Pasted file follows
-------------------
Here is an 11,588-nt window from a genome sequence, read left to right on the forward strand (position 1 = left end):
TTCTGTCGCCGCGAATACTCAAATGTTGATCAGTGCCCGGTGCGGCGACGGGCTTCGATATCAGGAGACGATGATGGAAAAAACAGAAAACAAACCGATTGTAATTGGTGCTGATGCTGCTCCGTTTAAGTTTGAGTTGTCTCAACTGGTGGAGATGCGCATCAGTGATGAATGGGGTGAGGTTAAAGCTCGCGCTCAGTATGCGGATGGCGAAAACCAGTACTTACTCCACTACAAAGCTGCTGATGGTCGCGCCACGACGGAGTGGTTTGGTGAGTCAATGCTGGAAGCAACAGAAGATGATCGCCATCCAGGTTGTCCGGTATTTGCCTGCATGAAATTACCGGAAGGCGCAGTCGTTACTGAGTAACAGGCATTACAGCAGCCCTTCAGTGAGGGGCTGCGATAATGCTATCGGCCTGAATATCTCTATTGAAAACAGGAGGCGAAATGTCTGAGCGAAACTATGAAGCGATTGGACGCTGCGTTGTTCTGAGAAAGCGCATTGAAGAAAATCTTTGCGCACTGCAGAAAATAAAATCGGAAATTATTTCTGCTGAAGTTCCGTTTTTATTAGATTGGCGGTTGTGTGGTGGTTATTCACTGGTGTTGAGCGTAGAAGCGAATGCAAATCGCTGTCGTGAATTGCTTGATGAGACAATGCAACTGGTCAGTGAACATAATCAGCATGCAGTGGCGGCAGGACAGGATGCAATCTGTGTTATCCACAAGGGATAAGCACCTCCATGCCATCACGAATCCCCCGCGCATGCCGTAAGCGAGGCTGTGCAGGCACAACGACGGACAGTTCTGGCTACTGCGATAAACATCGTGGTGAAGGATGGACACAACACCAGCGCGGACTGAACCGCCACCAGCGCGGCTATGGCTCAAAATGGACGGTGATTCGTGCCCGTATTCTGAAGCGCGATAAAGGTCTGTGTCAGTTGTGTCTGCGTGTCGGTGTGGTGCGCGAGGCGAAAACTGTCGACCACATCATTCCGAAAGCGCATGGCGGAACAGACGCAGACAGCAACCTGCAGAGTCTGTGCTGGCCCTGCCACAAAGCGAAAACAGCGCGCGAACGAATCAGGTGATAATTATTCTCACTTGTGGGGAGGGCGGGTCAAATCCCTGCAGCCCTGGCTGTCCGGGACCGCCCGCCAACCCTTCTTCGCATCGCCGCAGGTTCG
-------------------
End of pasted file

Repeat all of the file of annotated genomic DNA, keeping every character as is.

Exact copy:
Here is an 11,588-nt window from a genome sequence, read left to right on the forward strand (position 1 = left end):
TTCTGTCGCCGCGAATACTCAAATGTTGATCAGTGCCCGGTGCGGCGACGGGCTTCGATATCAGGAGACGATGATGGAAAAAACAGAAAACAAACCGATTGTAATTGGTGCTGATGCTGCTCCGTTTAAGTTTGAGTTGTCTCAACTGGTGGAGATGCGCATCAGTGATGAATGGGGTGAGGTTAAAGCTCGCGCTCAGTATGCGGATGGCGAAAACCAGTACTTACTCCACTACAAAGCTGCTGATGGTCGCGCCACGACGGAGTGGTTTGGTGAGTCAATGCTGGAAGCAACAGAAGATGATCGCCATCCAGGTTGTCCGGTATTTGCCTGCATGAAATTACCGGAAGGCGCAGTCGTTACTGAGTAACAGGCATTACAGCAGCCCTTCAGTGAGGGGCTGCGATAATGCTATCGGCCTGAATATCTCTATTGAAAACAGGAGGCGAAATGTCTGAGCGAAACTATGAAGCGATTGGACGCTGCGTTGTTCTGAGAAAGCGCATTGAAGAAAATCTTTGCGCACTGCAGAAAATAAAATCGGAAATTATTTCTGCTGAAGTTCCGTTTTTATTAGATTGGCGGTTGTGTGGTGGTTATTCACTGGTGTTGAGCGTAGAAGCGAATGCAAATCGCTGTCGTGAATTGCTTGATGAGACAATGCAACTGGTCAGTGAACATAATCAGCATGCAGTGGCGGCAGGACAGGATGCAATCTGTGTTATCCACAAGGGATAAGCACCTCCATGCCATCACGAATCCCCCGCGCATGCCGTAAGCGAGGCTGTGCAGGCACAACGACGGACAGTTCTGGCTACTGCGATAAACATCGTGGTGAAGGATGGACACAACACCAGCGCGGACTGAACCGCCACCAGCGCGGCTATGGCTCAAAATGGACGGTGATTCGTGCCCGTATTCTGAAGCGCGATAAAGGTCTGTGTCAGTTGTGTCTGCGTGTCGGTGTGGTGCGCGAGGCGAAAACTGTCGACCACATCATTCCGAAAGCGCATGGCGGAACAGACGCAGACAGCAACCTGCAGAGTCTGTGCTGGCCCTGCCACAAAGCGAAAACAGCGCGCGAACGAATCAGGTGATAATTATTCTCACTTGTGGGGAGGGCGGGTCAAATCCCTGCAGCCCTGGCTGTCCGGGACCGCCCGCCAACCCTTCTTCGCATCGCCGCAGGTTCG